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1829 Joseph Antoine Ferdinand Plateau develops and markets the Phenakistiscope, a small toy that provides the

illusion of moving pictures


1884 George Eastman begins experimenting with celluloid roll film
1889 William Kennedy Laurie Dickson develops the Kinetophonograph while working for Thomas Alva Edison
1890-91 The earliest whole film on record at the Library of Congress, Fred Ott's Sneeze, is shot; Edison applies
for patents for the Kinetograph (his motion picture camera) and the Kinetoscope (his peephole viewer)
1893 Edison's machines debut at the Chicago World's Fair
1894 Auguste Marie Louis Nicolas Lumi?re and Louis Jean Lumi?re develop the Cin?matographe, a portable,
crank operated camera
1895 The Lumi?re brothers shoot their first film, Workers Leaving the Lumi?re Factory, the first movie theatre
opens in Paris on 28 December, and the Lumi?res show several films there
1896 The first public showing of a motion picture to a paying audience occurs on 23 April in New York, featuring
Edison and Thomas Armat's Vitascope
French producer-director Alice Guy (1873-1968), the world?s first woman filmmaker, exhibits her film La F?e aux
choux (The Cabbage Fairy) at the International Exhibition in Paris. Some historians contend this was the first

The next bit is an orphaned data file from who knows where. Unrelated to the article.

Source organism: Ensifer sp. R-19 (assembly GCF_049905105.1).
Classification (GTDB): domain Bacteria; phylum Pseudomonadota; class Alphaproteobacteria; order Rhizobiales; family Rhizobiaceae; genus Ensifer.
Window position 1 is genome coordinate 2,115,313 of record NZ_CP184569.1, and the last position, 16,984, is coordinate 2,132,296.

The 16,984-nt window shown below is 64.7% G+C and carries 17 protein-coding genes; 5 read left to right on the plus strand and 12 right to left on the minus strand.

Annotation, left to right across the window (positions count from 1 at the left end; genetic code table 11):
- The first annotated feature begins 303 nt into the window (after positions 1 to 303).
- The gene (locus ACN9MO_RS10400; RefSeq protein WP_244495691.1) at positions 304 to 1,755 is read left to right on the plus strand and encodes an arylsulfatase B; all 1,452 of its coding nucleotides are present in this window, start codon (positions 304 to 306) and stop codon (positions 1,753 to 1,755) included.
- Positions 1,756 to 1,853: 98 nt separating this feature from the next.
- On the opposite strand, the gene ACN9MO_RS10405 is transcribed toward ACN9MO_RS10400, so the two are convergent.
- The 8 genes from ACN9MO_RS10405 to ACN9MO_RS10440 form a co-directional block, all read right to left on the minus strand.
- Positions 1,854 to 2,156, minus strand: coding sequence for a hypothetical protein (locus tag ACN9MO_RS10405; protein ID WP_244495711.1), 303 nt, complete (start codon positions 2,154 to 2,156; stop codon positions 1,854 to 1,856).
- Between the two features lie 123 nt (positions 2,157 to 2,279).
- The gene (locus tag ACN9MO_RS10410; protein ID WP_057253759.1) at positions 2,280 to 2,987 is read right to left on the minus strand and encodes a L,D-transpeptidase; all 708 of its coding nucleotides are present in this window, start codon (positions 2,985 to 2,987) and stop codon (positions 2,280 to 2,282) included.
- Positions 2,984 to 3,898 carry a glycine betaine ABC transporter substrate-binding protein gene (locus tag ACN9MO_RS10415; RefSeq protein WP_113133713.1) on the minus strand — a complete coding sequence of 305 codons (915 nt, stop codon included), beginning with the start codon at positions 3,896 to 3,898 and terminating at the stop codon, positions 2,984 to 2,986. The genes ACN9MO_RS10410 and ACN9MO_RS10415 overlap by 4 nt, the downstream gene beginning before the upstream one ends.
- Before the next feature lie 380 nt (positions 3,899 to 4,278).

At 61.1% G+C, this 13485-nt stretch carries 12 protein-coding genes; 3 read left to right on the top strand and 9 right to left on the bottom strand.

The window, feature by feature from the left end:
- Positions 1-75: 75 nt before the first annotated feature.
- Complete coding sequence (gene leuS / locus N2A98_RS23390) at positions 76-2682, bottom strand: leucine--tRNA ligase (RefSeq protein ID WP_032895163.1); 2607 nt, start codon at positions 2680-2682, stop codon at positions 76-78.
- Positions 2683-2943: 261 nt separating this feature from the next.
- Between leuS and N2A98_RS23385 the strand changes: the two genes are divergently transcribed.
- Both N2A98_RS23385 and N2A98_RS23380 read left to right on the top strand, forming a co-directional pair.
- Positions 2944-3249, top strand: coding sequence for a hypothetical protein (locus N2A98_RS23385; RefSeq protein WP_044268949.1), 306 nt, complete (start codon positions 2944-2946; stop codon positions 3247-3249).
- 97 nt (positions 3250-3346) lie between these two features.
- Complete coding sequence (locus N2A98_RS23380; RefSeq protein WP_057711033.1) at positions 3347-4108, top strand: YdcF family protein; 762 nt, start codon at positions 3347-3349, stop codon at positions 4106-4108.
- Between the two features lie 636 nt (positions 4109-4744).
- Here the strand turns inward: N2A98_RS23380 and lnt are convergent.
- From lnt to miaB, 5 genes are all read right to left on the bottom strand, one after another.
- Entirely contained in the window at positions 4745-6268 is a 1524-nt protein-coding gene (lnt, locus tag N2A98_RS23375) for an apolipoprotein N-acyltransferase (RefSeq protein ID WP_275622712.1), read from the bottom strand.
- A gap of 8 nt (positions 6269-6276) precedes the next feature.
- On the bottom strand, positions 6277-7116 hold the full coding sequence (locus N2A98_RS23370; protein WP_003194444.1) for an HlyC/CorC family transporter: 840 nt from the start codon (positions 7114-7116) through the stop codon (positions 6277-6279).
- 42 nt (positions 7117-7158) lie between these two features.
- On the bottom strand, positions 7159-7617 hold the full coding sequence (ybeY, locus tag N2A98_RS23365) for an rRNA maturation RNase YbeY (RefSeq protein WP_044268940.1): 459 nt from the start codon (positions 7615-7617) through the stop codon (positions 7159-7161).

fictional film.
1902 Georges M?li?s shoots A Trip to the Moon, marking the first significant use of both narrative and special
effects in a film
1903 Edwin S. Porter shoots The Great Train Robbery, which features the infamous sequence of a train racing
towards the camera which causes viewers to believe that the train is actually coming off the screen towards them
1905 Cecil Hepworth shoots Rescued by Rover
1908 The major American motion picture companies form the Motion Picture Patents Company and usher in the
Trust War; by 1915 the company will no longer exist and smaller studios will be the main producers of motion
pictures; the National Board of Censorship is founded; D. W. Griffith begins directing films for Biograph; the
French film company Film d'Art begins producing films; Charles Urban patents a color photographic process
called Kinemacolor
1912 Mack Sennett begins producing comedie shorts for the Keystone Company
1913 Cecil B. De Mille begins making films
1914-15 Griffith shoots The Birth of a Nation, Charlie Chaplin begins working at Keystone

1915 American director Julia Crawford Ivers becomes the first woman general manager of a Hollywood studio,
Bosworth, Inc.
American Viola Lawrence (d. 1973), considered the first female film editor, begins her career. She will later work